Anatomy of the Water Wheel Falls Flash Flood Tragedy:
On Saturday, July 15, 2017, at a popular swimming hole and recreational area near Payson, Arizona, a wall of water and debris surged down a stream, killing10 members of one extended family and injuring 4 others. One of the bodies, that of a 27 year old man who was husband, father and brother of some of the others killed, was not found for several days.
The location of this tragedy is about 8 miles north of Payson, Arizona and about 6 miles south of the Mogollon Rim, the major east-west topographic dividing line that bisects central and eastern Arizona. The swimming hole area, commonly referred to as Waterwheel Falls, is a popular and scenic recreational and hiking area near the confluence of two major streams, the East Verde River and Ellison Creek. The watershed above the two drainages has many tributaries that reach northward to the Mogollon Rim. The terrain south of ‘The Rim’ is deeply incised by canyons and drops precipitously about 1,000 to 1,500 feet, then drops less steeply along the major drainages such as Ellison Creek, which channeled much of the floodwater. Ellison Creek joins the East Verde River a short distance below the falls, where flood waters from both of these major streams combined.
The recreational hiking and swimming-hole area extends from a half mile below the confluence of the two streams, adjacent the main Forest Service parking area for day use, to above the confluence and up both tributaries, but a much greater distance up Ellison Creek. The actual falls is another half mile above the confluence, eastward up Ellison Creek, or about a mile in total from the parking area. Online accounts suggest hordes of people visit the area on hot summer days, particularly on weekends.
In June of this year, a wildfire, dubbed the Highline Fire, burned over 7,000 acres, a good portion of which was within the steeply eroded upper part of the Water Wheel Falls watershed along and just south of the Mogollon Rim. The Forest Service has even closed access to a portion of a major hiking trail within the watershed, the Highline Trail, that borders the wildfire area, as well as the area within the wildfire zone itself. Notice of this closure can be seen on the Tonto National Forest website.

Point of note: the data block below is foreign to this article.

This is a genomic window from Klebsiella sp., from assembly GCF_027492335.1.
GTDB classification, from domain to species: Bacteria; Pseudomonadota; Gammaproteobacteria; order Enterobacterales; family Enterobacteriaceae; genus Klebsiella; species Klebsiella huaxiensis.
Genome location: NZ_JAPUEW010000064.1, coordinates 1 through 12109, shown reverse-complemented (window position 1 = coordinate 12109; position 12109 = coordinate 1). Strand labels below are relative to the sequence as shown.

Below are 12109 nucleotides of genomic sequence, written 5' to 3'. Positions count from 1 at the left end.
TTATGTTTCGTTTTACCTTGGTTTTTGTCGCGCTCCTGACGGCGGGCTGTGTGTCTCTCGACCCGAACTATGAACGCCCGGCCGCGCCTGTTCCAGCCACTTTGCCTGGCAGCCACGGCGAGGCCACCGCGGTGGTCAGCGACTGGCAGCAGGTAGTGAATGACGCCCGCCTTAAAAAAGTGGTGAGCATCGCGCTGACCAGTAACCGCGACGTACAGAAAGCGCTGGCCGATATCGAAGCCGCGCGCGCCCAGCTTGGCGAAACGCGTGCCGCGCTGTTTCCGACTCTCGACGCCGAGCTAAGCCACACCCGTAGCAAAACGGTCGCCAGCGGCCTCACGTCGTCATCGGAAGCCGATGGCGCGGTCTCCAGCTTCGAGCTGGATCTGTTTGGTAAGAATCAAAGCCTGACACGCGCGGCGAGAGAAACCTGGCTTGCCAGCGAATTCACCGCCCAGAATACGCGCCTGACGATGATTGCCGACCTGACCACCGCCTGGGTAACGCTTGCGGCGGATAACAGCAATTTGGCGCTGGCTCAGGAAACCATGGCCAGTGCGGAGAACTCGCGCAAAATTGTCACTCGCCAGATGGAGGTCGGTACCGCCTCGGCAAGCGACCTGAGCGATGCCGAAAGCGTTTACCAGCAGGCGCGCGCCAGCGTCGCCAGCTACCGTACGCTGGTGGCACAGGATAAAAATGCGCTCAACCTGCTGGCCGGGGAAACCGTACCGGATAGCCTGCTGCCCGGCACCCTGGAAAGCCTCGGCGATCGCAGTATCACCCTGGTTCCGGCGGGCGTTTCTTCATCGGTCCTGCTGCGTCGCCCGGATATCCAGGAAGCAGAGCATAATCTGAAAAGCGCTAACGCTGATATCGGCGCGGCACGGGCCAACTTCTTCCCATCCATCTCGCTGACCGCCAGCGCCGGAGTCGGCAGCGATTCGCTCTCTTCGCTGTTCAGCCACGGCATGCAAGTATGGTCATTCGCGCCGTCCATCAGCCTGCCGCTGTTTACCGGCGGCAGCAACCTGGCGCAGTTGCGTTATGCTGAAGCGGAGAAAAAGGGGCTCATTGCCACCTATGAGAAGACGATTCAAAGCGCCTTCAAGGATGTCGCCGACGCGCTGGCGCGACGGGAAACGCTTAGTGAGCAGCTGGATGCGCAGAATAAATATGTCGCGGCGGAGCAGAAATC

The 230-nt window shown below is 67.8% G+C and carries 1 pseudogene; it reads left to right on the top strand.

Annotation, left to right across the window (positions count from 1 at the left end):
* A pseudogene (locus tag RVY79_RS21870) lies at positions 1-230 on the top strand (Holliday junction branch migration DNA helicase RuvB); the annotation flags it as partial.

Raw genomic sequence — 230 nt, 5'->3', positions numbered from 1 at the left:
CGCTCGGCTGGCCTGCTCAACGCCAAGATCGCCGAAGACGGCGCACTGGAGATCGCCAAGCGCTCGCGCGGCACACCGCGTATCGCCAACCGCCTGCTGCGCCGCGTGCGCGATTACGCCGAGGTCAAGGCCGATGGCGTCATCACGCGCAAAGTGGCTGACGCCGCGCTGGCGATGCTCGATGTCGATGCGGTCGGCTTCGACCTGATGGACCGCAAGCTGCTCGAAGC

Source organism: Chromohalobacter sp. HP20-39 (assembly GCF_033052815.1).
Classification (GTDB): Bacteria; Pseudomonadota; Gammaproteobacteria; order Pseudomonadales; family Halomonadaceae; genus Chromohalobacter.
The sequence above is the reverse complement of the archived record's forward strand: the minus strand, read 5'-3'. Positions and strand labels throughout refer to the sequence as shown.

On the Tonto National Forest website, a public notice, ‘Highline Fire Public Safety Closure Order’ reads in part: “AREA DESCRIBED: All lands and trails South of the Mogollon Rim to the Highline Trail (trail #31) from Dry Dude Creek to the unnamed drainage just east of Ellison Creek. The Highline Trail is closed from Dry Dude Creek to Ellison Creek. PURPOSE: The purpose of the temporary Area Closure Order is to protect National Forest visitor and firefighter health and safety by eliminating potential for members of the general public entering into the Highline Fire burned area due to potential snag/falling trees hazards, re-ignitions, flash flooding and conflict with firefighting operations.” However, the notice and access restrictions were limited to the immediate wildfire zone and not the heavily used recreational and swimming area in the major drainages just downstream.
On Saturday, July 15, the southwestern ‘summer monsoon’ was kicking into high gear following a couple of months of very hot ‘pre-monsoon’ weather in the region. Thunderstorms were developing all along the rim that day. In particular, a small but intense thunderstorm developed over the the rim adjacent the Waterwheel Falls watershed. The storm very quickly grew and moved over the watershed, dropping heavy rain simultaneously into all the tributaries above Water Wheel Falls and on into the two major streams. The run-off from the many small, steep tributaries just below the rim very quickly converged into a huge surge of water and debris down Ellison Creek and on toward its confluence with the East Verde River, which also flash flooded.